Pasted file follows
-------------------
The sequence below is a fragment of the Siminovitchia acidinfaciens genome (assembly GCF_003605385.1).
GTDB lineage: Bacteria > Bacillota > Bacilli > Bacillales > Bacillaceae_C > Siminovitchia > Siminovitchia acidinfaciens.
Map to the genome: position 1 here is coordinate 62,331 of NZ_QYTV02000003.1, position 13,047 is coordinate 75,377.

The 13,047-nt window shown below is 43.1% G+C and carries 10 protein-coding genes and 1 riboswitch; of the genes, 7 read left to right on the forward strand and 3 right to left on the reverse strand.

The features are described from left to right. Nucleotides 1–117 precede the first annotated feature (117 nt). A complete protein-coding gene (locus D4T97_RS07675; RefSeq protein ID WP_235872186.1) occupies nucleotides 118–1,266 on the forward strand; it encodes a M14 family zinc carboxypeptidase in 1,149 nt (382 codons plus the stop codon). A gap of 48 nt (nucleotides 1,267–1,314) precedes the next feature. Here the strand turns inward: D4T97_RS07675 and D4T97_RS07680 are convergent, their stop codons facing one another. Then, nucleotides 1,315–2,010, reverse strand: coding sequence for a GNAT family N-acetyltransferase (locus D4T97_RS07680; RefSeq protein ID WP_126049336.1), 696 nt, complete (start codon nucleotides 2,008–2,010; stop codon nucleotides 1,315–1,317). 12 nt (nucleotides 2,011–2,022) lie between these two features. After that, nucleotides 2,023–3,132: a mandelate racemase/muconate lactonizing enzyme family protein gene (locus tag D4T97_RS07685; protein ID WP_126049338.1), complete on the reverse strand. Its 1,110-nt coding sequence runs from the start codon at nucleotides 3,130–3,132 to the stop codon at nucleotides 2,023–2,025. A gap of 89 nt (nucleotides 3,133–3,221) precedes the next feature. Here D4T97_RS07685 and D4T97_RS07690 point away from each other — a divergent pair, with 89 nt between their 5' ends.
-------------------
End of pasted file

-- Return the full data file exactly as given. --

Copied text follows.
The sequence below is a fragment of the Siminovitchia acidinfaciens genome (assembly GCF_003605385.1).
GTDB lineage: Bacteria > Bacillota > Bacilli > Bacillales > Bacillaceae_C > Siminovitchia > Siminovitchia acidinfaciens.
Map to the genome: position 1 here is coordinate 62,331 of NZ_QYTV02000003.1, position 13,047 is coordinate 75,377.

The 13,047-nt window shown below is 43.1% G+C and carries 10 protein-coding genes and 1 riboswitch; of the genes, 7 read left to right on the forward strand and 3 right to left on the reverse strand.

The features are described from left to right. Nucleotides 1–117 precede the first annotated feature (117 nt). A complete protein-coding gene (locus D4T97_RS07675; RefSeq protein ID WP_235872186.1) occupies nucleotides 118–1,266 on the forward strand; it encodes a M14 family zinc carboxypeptidase in 1,149 nt (382 codons plus the stop codon). A gap of 48 nt (nucleotides 1,267–1,314) precedes the next feature. Here the strand turns inward: D4T97_RS07675 and D4T97_RS07680 are convergent, their stop codons facing one another. Then, nucleotides 1,315–2,010, reverse strand: coding sequence for a GNAT family N-acetyltransferase (locus D4T97_RS07680; RefSeq protein ID WP_126049336.1), 696 nt, complete (start codon nucleotides 2,008–2,010; stop codon nucleotides 1,315–1,317). 12 nt (nucleotides 2,011–2,022) lie between these two features. After that, nucleotides 2,023–3,132: a mandelate racemase/muconate lactonizing enzyme family protein gene (locus tag D4T97_RS07685; protein ID WP_126049338.1), complete on the reverse strand. Its 1,110-nt coding sequence runs from the start codon at nucleotides 3,130–3,132 to the stop codon at nucleotides 2,023–2,025. A gap of 89 nt (nucleotides 3,133–3,221) precedes the next feature. Here D4T97_RS07685 and D4T97_RS07690 point away from each other — a divergent pair, with 89 nt between their 5' ends.